I grew up with second, third, fourth and fifth cousins on my father’s side. That degree of kinship was an acknowledged relationship in our town and fifth cousin didn’t feel so far from the nuclear family. We all knew how we and those around us fitted into the greater family unit.
This was the family view I had as a child. With little understanding of history it never occurred to me that our emigrating ancestors left siblings behind in their home countries – or had siblings who emigrated to different continents. My known family was quite unaware of the bulk of our extended cousinry (apparently this is a word) who had scarcely even heard of Australia.
As a counterbalance to this family experience, my mother’s family is completely different. Her paternal line is a two hundred year story of orphanages, boarding schools and foster homes. The teenage orphans often met their future spouses through the orphan-care system, further compounding the genealogical challenges.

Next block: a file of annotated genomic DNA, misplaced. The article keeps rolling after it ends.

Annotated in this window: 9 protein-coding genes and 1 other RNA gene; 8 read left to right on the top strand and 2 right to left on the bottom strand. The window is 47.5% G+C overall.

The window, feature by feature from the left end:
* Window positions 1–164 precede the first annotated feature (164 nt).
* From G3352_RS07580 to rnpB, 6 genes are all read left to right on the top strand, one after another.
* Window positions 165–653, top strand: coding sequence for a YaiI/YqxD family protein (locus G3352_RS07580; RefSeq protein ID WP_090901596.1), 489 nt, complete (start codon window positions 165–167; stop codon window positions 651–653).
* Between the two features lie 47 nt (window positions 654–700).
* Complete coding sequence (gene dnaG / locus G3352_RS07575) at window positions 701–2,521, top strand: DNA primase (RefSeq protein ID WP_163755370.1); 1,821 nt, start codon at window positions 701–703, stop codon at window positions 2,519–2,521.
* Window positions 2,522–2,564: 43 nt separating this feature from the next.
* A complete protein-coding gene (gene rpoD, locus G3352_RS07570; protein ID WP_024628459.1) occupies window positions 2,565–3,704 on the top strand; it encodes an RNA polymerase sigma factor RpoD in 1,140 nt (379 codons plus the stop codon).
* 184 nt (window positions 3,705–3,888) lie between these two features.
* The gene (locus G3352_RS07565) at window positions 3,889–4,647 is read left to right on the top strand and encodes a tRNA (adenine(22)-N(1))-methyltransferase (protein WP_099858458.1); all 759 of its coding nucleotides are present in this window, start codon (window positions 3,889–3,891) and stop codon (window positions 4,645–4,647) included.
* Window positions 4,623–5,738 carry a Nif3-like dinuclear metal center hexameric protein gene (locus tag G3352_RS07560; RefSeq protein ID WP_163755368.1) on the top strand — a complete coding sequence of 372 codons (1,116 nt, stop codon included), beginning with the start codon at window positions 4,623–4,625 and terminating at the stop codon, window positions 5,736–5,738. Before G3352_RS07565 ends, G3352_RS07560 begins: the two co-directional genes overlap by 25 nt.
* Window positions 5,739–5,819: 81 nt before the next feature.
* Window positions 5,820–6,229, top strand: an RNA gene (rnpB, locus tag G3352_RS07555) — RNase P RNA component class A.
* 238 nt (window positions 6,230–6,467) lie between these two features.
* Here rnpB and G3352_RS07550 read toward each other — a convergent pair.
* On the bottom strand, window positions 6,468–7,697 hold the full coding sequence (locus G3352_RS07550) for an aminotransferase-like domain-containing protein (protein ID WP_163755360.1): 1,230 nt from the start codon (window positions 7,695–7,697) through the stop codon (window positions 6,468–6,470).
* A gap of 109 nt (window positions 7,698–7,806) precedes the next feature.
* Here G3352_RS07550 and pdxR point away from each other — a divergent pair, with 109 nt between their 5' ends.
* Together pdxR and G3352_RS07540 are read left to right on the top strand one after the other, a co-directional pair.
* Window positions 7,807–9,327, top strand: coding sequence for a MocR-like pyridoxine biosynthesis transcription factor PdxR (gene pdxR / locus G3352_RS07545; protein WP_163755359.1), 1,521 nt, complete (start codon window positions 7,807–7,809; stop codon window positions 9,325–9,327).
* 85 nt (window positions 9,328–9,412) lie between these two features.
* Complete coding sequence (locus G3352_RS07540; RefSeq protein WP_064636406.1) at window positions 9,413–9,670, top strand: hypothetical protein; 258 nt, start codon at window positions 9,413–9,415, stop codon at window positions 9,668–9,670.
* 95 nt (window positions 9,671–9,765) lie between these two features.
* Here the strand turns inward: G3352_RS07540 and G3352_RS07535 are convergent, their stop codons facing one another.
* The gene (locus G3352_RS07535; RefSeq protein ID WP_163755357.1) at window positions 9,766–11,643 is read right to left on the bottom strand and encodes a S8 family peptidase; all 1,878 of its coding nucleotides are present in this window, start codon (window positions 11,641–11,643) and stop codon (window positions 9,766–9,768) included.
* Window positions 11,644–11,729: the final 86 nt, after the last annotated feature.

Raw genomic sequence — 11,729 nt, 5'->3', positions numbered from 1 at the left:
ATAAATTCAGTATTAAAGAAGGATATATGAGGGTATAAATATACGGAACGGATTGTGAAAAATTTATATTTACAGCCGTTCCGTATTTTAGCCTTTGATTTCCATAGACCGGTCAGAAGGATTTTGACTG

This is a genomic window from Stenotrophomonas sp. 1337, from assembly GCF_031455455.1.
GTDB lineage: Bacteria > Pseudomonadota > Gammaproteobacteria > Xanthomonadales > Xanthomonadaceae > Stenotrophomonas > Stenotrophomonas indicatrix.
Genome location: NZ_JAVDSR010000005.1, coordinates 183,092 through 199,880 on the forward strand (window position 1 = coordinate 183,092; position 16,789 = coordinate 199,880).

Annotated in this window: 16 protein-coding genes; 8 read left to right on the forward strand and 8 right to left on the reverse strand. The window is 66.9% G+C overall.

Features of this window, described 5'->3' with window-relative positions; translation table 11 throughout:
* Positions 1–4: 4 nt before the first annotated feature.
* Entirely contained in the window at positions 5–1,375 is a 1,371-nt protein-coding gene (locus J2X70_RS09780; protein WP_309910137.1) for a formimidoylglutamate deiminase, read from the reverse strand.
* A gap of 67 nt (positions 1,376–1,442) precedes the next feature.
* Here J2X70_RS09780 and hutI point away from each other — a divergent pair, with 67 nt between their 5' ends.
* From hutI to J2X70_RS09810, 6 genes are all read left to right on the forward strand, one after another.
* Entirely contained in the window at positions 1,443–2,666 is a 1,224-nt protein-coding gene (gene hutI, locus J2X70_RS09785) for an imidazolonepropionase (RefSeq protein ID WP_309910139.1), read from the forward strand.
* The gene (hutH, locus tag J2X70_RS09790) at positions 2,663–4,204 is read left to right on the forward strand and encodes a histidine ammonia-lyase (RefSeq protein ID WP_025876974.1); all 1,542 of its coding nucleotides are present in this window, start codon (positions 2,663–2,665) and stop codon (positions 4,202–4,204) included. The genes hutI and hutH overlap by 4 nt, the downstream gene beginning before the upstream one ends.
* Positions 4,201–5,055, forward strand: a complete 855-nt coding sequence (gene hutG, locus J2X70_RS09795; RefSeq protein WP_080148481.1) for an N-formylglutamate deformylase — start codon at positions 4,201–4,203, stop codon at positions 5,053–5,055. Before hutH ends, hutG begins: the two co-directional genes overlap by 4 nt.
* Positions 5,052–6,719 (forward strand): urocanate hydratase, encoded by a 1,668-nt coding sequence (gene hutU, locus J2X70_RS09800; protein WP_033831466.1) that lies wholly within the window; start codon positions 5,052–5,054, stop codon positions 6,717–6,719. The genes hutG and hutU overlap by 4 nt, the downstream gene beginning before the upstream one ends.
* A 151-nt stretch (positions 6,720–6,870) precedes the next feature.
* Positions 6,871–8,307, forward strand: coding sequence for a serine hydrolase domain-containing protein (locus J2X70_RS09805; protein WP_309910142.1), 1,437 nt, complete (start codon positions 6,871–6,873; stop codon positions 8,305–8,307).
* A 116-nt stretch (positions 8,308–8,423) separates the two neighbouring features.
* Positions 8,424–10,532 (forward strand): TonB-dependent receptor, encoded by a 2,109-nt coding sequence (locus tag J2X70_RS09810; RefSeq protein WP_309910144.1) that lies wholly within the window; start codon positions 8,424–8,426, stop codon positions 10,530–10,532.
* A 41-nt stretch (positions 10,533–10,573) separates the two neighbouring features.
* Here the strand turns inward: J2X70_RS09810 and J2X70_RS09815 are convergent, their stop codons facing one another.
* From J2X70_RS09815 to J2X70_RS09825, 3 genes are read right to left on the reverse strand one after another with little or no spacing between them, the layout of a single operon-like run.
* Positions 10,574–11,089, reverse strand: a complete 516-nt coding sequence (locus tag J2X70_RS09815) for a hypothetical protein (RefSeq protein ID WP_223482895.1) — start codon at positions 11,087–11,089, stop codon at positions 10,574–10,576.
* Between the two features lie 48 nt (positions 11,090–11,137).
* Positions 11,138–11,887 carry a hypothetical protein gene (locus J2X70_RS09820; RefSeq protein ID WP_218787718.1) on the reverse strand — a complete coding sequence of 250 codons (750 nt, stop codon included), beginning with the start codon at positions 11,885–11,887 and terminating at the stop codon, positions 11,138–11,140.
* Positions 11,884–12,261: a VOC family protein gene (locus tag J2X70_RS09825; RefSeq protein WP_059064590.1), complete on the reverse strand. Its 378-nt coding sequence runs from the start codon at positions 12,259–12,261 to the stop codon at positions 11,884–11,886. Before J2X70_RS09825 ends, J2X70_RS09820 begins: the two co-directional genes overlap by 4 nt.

The young orphans even lost sight of their own brothers and sisters. There are no family stories from long ago, no photographs, no idea whether people were named after earlier family members or if they were named by the orphanage staff. These families travelled broadly. Their orphan experiences left them unrooted and emotionally free to chase the work wherever it could be found. They travelled from South Australia to Western Australia to New South Wales to Victoria. They scattered far and wide, one child settling in the south and his/her sibling in the north. I really needed DNA testing to help me here because these orphans as adults were also painstakingly law-abiding. A criminal record is a wonderful genealogical aid but I found no such thing with these ancestors.